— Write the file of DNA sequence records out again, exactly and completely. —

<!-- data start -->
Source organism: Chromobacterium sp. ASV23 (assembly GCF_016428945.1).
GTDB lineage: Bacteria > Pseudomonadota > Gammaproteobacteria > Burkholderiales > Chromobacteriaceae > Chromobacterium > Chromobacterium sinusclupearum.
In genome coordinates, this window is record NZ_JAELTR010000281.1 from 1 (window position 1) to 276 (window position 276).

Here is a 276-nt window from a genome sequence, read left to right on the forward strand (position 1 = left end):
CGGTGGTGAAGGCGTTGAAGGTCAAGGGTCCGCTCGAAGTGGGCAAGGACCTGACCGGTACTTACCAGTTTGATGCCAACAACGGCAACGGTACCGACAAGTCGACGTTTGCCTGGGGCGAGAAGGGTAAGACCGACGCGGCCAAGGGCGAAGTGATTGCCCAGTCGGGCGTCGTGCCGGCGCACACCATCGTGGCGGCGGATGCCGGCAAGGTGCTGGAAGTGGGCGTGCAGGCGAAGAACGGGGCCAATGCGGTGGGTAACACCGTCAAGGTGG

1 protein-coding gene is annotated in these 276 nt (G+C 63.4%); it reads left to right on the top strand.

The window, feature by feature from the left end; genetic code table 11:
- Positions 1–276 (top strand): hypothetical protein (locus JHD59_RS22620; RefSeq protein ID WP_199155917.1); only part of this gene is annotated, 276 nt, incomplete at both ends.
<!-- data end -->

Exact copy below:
Source organism: Chromobacterium sp. ASV23 (assembly GCF_016428945.1).
GTDB lineage: Bacteria > Pseudomonadota > Gammaproteobacteria > Burkholderiales > Chromobacteriaceae > Chromobacterium > Chromobacterium sinusclupearum.
In genome coordinates, this window is record NZ_JAELTR010000281.1 from 1 (window position 1) to 276 (window position 276).

Here is a 276-nt window from a genome sequence, read left to right on the forward strand (position 1 = left end):
CGGTGGTGAAGGCGTTGAAGGTCAAGGGTCCGCTCGAAGTGGGCAAGGACCTGACCGGTACTTACCAGTTTGATGCCAACAACGGCAACGGTACCGACAAGTCGACGTTTGCCTGGGGCGAGAAGGGTAAGACCGACGCGGCCAAGGGCGAAGTGATTGCCCAGTCGGGCGTCGTGCCGGCGCACACCATCGTGGCGGCGGATGCCGGCAAGGTGCTGGAAGTGGGCGTGCAGGCGAAGAACGGGGCCAATGCGGTGGGTAACACCGTCAAGGTGG

1 protein-coding gene is annotated in these 276 nt (G+C 63.4%); it reads left to right on the top strand.

The window, feature by feature from the left end; genetic code table 11:
- Positions 1–276 (top strand): hypothetical protein (locus JHD59_RS22620; RefSeq protein ID WP_199155917.1); only part of this gene is annotated, 276 nt, incomplete at both ends.